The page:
One of the most frequent questions we get asked by our estate planning clients is how they can avoid the necessity of probating their estate. They want their estate to be administered by their families in as easy a way as possible without needing to go to probate court. An estate needs to be probated in Minnesota when there are assets that are in the deceased person’s name alone and the total amount of those assets exceeds $75,000. Here is a brief summary of the three most common strategies for avoiding probate:
1. Set up a trust and transfer all your property into the title of the trust.
Trusts can either be set up immediately, or through your Will - called a ‘Testamentary Trust.’ The main benefit of setting up a trust through your Will is that there is less work for you to do on the front end. However, the burden falls on your personal representative/trustee to do the bulk of the work to establish the trust on the back end. A trust that is set up immediately requires you to do a significant amount of work on the front end to fund the trust by retitling assets, such as bank accounts or your home, into the name of the trust. However, it is less work and expense for your personal representative after you die. The best option for you should be discussed with an estate planning attorney.
Note: Transferring your home into the name of the trust through a quit claim deed may accelerate your mortgage and trigger the “due on sale” clause. Executing a Transfer on Death Deed could be a better strategy if you have a mortgage on your house. (see section 2.)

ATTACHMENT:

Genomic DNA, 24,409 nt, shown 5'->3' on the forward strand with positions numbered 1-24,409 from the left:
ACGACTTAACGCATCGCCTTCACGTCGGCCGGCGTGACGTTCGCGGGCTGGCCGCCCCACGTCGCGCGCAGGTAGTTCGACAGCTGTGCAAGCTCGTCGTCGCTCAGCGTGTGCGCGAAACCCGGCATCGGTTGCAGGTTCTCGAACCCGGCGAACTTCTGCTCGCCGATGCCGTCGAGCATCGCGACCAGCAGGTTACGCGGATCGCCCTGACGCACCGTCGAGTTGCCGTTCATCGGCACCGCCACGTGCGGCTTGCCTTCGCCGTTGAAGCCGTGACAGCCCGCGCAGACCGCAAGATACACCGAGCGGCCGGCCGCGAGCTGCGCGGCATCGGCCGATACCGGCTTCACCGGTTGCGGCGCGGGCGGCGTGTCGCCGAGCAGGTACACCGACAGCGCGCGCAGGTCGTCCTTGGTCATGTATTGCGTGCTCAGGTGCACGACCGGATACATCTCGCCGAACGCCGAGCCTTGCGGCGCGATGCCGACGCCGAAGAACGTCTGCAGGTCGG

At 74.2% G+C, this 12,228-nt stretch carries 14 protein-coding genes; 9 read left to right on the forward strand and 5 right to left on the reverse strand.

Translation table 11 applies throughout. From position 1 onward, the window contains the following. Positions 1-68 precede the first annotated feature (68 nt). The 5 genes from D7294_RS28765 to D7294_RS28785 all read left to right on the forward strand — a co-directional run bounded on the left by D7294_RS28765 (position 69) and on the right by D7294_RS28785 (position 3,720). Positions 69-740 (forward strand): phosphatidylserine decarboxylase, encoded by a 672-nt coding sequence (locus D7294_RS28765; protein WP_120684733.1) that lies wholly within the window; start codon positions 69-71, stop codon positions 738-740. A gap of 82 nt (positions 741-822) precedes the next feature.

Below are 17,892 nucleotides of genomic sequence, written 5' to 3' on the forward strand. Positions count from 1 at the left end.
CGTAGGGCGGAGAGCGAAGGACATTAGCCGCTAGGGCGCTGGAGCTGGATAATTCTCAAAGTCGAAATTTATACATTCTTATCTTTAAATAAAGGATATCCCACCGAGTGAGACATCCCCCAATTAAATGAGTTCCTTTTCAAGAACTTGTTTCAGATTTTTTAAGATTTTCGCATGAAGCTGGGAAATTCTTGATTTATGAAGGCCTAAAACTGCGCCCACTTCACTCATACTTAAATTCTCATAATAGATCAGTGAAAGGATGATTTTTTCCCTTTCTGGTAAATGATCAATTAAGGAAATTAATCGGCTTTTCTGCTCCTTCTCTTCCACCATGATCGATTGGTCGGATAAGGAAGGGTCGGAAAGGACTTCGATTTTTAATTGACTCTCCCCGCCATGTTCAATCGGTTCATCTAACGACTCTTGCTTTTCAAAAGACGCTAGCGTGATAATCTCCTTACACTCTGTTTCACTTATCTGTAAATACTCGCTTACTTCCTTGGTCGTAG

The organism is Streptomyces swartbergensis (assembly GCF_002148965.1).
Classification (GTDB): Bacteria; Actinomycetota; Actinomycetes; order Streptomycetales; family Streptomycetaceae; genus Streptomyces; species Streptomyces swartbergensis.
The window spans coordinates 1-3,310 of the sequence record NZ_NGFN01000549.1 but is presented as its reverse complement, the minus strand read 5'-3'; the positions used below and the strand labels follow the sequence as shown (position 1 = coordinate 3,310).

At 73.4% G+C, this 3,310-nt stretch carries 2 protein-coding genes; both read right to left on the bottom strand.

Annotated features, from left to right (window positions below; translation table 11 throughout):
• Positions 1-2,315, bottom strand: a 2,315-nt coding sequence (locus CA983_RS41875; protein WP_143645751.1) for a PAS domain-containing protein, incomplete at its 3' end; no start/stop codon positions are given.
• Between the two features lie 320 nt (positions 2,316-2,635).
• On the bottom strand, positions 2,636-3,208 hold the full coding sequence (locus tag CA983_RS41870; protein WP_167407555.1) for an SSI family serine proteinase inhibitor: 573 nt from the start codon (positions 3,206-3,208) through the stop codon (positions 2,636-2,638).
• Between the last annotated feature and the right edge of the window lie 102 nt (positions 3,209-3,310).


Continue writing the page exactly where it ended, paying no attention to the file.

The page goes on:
2. Execute a Transfer on Death Deed for Real Property
A Transfer on Death Deed (TODD) effectively transfers property that you own to the person that you designate in the deed upon your death. That person would simply need to take a certified copy of your death certificate and an Affidavit of Identity and Survivorship to the county recorder’s office to have the property transferred into their name. (This could be combined with Section 1, where you execute a TODD that transfers the home into the trust upon your death.)
3. Add Payable on Death Designations and Joint Owners
Probate is only required for assets that you own in your name alone and that do not have beneficiaries. On certain types of assets, such as investment accounts, IRAs and 401k’s, you can designate who should receive that asset upon your death. Make sure that the beneficiaries on these types of assets are up to date – you probably wouldn’t want assets going to a former spouse simply because you forgot to change the beneficiary!
You can also designate who you want to receive the funds from bank accounts by filing Payable on Death (POD) forms with your bank. (Each financial institution has their own form for this.) Your POD beneficiary would be able to access the funds after your death by bringing in a certified copy of your death certificate to the bank. An alternate method is to add a joint owner to the account. This could be problematic though as your bank account could be considered part of their assets. In addition, that person would have immediate access to your funds without your permission or approval. Filing a POD form and executing a durable Power of Attorney would allow for the bank account to be transferred to the designated person upon your death while also allowing them to access your bank account when you become incapacitated.
Note: A durable Power of Attorney is effective immediately when it is signed and not only when you become incapacitated. However, you can execute a Power of Attorney and keep it with your important documents for your loved one to access upon your incapacity. They can’t utilize the Power of Attorney unless you give the executed document to them.
Posted by Schuyler A. Tilson-Doheny
Please remember, this post provides educational information only and in no way constitutes legal or tax advice.